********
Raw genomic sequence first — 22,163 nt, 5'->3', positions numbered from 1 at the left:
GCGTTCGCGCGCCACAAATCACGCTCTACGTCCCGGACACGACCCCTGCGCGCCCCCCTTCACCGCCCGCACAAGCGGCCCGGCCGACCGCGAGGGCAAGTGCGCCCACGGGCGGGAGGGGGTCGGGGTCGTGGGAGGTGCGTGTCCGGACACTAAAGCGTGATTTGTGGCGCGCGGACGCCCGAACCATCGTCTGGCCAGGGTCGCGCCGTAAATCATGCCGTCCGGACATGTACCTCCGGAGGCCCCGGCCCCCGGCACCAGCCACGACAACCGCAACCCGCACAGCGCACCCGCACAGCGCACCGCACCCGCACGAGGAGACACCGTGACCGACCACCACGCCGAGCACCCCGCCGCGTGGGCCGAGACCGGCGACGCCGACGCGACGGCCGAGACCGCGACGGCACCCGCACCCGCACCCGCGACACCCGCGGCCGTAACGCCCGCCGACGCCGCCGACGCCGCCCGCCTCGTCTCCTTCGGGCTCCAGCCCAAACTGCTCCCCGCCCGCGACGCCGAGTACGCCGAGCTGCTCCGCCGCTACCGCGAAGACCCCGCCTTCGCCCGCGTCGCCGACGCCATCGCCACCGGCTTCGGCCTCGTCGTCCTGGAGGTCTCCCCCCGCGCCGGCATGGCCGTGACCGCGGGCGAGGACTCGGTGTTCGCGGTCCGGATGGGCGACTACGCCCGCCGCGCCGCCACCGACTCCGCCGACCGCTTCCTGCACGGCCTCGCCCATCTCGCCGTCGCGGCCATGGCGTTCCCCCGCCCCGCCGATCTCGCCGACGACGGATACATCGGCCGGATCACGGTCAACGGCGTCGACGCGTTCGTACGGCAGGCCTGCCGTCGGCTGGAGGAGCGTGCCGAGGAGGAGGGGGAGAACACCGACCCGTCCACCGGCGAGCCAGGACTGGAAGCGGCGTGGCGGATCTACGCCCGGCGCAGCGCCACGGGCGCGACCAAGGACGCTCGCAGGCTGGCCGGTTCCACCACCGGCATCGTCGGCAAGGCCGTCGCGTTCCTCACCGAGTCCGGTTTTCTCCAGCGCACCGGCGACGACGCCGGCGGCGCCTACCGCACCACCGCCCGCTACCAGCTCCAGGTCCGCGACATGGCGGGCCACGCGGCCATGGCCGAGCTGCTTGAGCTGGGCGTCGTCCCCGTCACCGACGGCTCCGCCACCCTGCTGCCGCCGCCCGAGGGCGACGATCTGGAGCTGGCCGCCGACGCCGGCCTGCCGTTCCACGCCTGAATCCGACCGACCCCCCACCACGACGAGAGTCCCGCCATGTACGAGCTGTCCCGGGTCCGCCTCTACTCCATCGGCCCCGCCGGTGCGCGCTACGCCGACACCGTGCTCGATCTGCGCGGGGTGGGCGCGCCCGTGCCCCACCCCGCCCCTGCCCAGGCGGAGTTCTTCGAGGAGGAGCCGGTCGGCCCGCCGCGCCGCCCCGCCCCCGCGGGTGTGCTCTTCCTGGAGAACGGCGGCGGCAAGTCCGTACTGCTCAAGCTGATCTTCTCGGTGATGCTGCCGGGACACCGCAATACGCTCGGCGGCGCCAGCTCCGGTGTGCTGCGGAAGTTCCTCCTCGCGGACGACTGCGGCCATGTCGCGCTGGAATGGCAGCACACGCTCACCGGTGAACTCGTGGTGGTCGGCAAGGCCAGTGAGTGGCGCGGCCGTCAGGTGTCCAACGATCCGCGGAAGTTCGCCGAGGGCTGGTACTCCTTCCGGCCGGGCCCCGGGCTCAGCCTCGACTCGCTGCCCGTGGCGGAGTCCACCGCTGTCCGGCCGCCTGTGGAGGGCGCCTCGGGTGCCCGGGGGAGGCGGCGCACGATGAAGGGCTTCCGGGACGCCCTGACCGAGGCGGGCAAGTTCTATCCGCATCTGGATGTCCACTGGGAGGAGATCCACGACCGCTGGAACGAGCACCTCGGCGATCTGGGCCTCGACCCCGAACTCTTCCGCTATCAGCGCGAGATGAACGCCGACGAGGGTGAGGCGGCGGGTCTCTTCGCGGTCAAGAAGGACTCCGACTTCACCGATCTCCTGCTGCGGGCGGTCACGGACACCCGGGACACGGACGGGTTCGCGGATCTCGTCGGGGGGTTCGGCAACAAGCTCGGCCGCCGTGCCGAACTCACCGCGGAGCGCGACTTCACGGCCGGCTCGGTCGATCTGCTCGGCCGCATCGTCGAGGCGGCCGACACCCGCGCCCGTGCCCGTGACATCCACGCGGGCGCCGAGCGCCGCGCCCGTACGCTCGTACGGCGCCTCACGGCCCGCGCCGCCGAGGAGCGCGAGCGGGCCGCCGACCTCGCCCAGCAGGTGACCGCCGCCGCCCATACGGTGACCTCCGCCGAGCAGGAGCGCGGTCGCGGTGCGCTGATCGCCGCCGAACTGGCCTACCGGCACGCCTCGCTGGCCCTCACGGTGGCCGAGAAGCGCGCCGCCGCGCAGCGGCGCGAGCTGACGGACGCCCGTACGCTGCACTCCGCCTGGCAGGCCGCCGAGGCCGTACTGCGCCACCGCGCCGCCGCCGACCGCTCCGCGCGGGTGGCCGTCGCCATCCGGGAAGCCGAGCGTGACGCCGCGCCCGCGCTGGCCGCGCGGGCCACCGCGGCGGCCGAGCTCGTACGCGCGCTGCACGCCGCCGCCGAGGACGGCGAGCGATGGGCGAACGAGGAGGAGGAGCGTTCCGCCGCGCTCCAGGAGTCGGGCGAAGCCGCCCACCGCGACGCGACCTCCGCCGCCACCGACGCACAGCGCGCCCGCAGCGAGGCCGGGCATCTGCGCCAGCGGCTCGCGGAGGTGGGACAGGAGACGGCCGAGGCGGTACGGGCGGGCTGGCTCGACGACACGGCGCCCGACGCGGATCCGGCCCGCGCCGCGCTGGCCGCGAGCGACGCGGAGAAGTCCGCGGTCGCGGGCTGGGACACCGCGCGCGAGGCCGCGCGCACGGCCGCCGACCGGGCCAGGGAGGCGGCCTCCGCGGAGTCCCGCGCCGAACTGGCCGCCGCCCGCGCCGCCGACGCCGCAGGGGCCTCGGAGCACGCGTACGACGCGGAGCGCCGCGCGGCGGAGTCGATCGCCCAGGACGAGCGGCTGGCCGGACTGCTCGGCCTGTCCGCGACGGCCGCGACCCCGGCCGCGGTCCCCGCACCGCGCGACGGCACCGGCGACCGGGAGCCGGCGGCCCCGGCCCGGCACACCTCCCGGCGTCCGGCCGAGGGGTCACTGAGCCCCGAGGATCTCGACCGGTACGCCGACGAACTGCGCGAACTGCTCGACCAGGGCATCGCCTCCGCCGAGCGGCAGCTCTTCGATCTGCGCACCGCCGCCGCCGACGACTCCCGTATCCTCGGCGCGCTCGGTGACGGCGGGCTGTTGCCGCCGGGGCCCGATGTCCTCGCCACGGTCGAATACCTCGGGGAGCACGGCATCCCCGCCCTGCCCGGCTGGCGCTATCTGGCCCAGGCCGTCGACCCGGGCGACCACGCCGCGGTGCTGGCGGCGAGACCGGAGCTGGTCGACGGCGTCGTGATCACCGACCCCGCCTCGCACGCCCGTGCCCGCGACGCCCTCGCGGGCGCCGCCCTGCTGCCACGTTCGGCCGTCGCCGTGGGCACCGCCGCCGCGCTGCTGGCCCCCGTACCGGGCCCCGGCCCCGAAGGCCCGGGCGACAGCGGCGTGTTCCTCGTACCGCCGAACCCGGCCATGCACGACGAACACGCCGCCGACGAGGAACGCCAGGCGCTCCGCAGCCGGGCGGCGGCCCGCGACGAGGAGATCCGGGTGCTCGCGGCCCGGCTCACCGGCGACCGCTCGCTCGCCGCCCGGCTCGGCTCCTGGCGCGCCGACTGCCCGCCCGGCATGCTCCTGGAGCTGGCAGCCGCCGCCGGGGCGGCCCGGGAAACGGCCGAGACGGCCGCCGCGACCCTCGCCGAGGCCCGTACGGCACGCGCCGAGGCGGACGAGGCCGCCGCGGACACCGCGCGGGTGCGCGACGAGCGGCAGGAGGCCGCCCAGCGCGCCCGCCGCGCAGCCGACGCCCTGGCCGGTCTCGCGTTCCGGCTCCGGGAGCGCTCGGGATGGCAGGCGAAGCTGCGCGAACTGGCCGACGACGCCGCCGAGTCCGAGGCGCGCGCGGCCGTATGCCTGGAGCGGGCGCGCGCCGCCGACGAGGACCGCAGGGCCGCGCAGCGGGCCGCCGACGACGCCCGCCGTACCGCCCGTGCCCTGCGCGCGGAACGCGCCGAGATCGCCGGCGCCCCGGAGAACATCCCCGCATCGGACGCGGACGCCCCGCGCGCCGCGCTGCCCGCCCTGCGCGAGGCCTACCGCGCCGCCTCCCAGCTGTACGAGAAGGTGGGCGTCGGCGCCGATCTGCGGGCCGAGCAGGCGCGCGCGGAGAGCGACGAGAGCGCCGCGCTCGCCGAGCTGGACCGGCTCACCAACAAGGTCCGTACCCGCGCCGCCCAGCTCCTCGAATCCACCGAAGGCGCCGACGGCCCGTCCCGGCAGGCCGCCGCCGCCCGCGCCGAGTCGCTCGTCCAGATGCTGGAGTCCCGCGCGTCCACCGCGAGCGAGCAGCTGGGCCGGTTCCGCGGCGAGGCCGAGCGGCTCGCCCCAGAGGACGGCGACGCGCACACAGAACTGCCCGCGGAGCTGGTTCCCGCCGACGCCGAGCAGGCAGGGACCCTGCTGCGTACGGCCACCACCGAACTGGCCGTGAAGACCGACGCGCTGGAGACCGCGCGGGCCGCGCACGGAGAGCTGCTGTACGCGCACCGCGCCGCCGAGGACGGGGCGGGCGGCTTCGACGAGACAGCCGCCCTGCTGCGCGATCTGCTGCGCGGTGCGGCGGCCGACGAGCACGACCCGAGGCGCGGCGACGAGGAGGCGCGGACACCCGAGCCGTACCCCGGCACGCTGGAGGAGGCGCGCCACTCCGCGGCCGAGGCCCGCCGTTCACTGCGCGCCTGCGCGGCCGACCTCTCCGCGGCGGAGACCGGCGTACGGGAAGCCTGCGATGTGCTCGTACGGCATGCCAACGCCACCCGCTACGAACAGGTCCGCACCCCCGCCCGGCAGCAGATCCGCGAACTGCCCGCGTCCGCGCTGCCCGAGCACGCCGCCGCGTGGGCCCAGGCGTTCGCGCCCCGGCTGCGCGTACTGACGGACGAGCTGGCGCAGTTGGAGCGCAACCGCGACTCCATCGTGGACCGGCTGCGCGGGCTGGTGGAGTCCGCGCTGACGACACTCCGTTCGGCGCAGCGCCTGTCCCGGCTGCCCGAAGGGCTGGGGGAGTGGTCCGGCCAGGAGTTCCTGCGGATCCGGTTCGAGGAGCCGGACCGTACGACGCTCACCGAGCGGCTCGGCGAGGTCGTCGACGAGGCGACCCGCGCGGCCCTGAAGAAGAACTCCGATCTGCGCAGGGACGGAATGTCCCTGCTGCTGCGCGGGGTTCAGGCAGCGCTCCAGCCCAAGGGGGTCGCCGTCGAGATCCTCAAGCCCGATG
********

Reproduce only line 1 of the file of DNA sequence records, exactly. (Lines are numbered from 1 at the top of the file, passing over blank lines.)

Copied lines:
Raw genomic sequence first — 22,163 nt, 5'->3', positions numbered from 1 at the left: